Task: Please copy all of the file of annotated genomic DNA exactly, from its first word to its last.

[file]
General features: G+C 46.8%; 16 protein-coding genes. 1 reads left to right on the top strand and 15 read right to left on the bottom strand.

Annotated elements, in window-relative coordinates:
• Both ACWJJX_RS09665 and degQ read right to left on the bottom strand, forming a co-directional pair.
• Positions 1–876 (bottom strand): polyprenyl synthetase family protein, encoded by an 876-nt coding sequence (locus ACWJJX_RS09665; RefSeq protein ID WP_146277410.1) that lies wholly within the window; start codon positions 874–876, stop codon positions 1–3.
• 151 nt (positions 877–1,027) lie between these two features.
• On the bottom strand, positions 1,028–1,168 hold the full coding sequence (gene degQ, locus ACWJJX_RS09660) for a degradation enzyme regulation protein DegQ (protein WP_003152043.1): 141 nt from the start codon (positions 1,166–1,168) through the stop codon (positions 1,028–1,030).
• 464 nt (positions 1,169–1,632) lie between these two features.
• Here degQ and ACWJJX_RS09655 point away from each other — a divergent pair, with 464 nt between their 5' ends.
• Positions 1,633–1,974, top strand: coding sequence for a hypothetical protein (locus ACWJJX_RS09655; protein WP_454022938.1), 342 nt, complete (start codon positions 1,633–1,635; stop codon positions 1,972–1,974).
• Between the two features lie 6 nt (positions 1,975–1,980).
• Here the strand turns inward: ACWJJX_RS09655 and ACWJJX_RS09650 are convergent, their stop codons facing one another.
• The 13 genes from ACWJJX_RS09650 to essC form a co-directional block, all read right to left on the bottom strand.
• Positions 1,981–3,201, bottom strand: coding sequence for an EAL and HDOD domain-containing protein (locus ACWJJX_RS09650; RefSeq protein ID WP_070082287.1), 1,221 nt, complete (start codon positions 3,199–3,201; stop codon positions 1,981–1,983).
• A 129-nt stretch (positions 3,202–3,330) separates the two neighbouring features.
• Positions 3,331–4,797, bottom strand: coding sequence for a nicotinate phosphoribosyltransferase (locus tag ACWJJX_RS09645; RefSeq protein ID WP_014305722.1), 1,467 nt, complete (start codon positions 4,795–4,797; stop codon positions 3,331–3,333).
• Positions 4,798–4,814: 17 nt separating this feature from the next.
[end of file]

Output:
General features: G+C 46.8%; 16 protein-coding genes. 1 reads left to right on the top strand and 15 read right to left on the bottom strand.

Annotated elements, in window-relative coordinates:
• Both ACWJJX_RS09665 and degQ read right to left on the bottom strand, forming a co-directional pair.
• Positions 1–876 (bottom strand): polyprenyl synthetase family protein, encoded by an 876-nt coding sequence (locus ACWJJX_RS09665; RefSeq protein ID WP_146277410.1) that lies wholly within the window; start codon positions 874–876, stop codon positions 1–3.
• 151 nt (positions 877–1,027) lie between these two features.
• On the bottom strand, positions 1,028–1,168 hold the full coding sequence (gene degQ, locus ACWJJX_RS09660) for a degradation enzyme regulation protein DegQ (protein WP_003152043.1): 141 nt from the start codon (positions 1,166–1,168) through the stop codon (positions 1,028–1,030).
• 464 nt (positions 1,169–1,632) lie between these two features.
• Here degQ and ACWJJX_RS09655 point away from each other — a divergent pair, with 464 nt between their 5' ends.
• Positions 1,633–1,974, top strand: coding sequence for a hypothetical protein (locus ACWJJX_RS09655; protein WP_454022938.1), 342 nt, complete (start codon positions 1,633–1,635; stop codon positions 1,972–1,974).
• Between the two features lie 6 nt (positions 1,975–1,980).
• Here the strand turns inward: ACWJJX_RS09655 and ACWJJX_RS09650 are convergent, their stop codons facing one another.
• The 13 genes from ACWJJX_RS09650 to essC form a co-directional block, all read right to left on the bottom strand.
• Positions 1,981–3,201, bottom strand: coding sequence for an EAL and HDOD domain-containing protein (locus ACWJJX_RS09650; RefSeq protein ID WP_070082287.1), 1,221 nt, complete (start codon positions 3,199–3,201; stop codon positions 1,981–1,983).
• A 129-nt stretch (positions 3,202–3,330) separates the two neighbouring features.
• Positions 3,331–4,797, bottom strand: coding sequence for a nicotinate phosphoribosyltransferase (locus tag ACWJJX_RS09645; RefSeq protein ID WP_014305722.1), 1,467 nt, complete (start codon positions 4,795–4,797; stop codon positions 3,331–3,333).
• Positions 4,798–4,814: 17 nt separating this feature from the next.